I can’t be certain what the board members’ motives were in suppressing this research. But it seems likely that they weren’t worried about people learning which nations generated the best-performing first- and second-generation immigrants. They were probably worried instead that people would learn which countries, on average, are the ancestral homes of lower-earning immigrants. The ethics board didn’t mind people knowing where the A and B students came from, but they obviously didn’t want people to know where the D and F students came from. That would be punching down.

But in a country like Sweden, with a massive, expensive social safety net, having migrants who earn a lot—or at least having migrants whose kids, on average, grow up to earn a lot—is important for the country’s long-run economic health. Sweden needs lots of citizens who pay more into government coffers than they take out. And it’s a safe bet that on average, migrants from countries at the 10th percentile, or their children, will be disproportionately represented in the net-taker group.

Even in the U.S., which doesn’t have much of a social safety net by rich-country standards, the lowest-skilled workers, whether migrants or not, are on average a net cost to the government. Jason Richwine of the Center for Immigration Studies dug deep into a National Academy of Sciences report on the issue, finding that in the U.S. “a high school dropout immigrant who arrives at the age of 25 will generate a lifetime fiscal cost of $186,000.” George Mason University economist and open-borders advocate Bryan Caplan agreed with Richwine’s assessment, also noting that so-called native high school dropouts—a group that includes second-generation immigrants to the U.S.—have an even bigger lifetime fiscal cost, $388,000.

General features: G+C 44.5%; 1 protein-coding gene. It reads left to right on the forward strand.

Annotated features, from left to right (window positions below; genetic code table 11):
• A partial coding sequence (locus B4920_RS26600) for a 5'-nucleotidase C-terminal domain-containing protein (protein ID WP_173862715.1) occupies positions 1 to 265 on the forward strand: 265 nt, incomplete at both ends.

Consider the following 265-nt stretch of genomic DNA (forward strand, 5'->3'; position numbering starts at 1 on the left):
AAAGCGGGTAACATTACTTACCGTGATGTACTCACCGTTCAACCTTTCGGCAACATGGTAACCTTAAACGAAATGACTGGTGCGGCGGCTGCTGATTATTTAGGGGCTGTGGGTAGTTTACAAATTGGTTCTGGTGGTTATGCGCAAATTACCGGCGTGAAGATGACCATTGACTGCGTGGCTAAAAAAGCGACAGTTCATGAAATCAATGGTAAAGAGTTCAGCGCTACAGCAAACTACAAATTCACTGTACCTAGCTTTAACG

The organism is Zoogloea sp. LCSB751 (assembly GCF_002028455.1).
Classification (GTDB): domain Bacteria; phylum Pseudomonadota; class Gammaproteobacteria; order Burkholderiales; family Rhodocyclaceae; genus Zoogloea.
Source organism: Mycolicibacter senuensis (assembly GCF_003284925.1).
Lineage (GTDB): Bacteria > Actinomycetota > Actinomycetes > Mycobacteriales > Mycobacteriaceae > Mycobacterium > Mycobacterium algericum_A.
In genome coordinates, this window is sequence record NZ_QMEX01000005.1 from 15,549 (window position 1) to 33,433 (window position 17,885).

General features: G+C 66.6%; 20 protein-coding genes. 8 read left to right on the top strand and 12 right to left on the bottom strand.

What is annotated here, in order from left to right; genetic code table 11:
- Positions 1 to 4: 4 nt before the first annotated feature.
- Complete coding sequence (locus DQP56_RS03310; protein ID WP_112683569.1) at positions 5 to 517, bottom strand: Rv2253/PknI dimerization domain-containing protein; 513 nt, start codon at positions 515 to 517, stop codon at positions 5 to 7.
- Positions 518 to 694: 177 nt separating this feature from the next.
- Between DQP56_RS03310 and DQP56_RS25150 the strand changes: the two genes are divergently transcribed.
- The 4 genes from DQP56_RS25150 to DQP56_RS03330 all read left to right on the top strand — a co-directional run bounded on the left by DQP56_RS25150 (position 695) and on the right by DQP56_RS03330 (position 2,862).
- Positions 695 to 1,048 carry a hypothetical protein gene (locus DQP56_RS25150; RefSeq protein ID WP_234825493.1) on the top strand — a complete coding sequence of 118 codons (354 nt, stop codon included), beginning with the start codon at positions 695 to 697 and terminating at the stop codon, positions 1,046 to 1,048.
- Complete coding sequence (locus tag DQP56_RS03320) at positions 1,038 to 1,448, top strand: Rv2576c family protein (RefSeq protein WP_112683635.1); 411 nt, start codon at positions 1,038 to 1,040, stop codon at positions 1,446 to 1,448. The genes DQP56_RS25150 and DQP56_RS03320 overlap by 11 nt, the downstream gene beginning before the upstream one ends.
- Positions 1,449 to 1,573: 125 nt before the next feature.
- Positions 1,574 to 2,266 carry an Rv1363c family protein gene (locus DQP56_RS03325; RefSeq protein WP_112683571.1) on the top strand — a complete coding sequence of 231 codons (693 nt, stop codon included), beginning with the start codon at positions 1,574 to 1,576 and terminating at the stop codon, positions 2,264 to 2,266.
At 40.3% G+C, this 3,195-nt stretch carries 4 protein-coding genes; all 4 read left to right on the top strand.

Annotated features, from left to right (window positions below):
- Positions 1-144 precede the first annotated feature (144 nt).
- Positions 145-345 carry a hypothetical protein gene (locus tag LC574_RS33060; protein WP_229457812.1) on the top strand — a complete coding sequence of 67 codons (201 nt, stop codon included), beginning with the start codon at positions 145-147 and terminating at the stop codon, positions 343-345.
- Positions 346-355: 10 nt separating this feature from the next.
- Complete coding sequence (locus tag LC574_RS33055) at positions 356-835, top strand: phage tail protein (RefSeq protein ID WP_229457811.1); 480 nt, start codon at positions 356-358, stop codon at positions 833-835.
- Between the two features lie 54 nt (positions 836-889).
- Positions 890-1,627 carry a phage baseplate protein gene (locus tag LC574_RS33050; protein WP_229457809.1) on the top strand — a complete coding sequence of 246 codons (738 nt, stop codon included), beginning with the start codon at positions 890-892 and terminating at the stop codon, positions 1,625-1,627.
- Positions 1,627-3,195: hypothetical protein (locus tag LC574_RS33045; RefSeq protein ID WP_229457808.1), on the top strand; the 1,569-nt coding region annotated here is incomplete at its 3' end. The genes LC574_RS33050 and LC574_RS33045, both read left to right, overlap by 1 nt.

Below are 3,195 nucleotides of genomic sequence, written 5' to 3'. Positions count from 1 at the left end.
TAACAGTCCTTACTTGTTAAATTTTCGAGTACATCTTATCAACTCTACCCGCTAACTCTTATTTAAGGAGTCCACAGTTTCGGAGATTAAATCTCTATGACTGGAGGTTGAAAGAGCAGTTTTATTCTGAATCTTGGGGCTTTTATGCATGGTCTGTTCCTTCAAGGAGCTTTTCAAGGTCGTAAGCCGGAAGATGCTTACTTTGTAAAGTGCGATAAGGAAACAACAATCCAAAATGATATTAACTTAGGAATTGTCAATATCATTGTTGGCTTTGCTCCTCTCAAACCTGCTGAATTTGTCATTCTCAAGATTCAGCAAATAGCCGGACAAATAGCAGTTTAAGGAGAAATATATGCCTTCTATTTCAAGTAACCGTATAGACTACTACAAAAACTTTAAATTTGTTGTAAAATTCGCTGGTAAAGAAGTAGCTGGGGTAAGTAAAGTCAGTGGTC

I’ve been saying for years that many people doing research into the nature and causes of the wealth of nations are hiding the ball. In fact, I used the term “hiding the ball” three times in my recent book, The Culture Transplant. Usually, you have to look for hints, signs, or indirect signals that some researcher is concealing how immigration shapes the economy. But in this case, Ek tells us straight out: the University of Lund ethics board ordered him to hide the ball!

It’s not a very effective trick, though. An enterprising researcher could find it with a little work. Following the standard practice in the field, Ek provides all of his raw data and all of his statistical software here. A few people on social media have already connected the dots to figure out which country is which in Ek’s cross-county results, but it would take a little more work to link that up to the average incomes of migrants to Sweden who come from that diverse set of countries.

Perhaps it would violate academic ethics for me, personally, to do that work. I don’t know, and I’m not going to find out. But I’m glad to invite others, inside or outside of academia, to give it a try.

Photo: adrian825/iStock/Getty Images Plus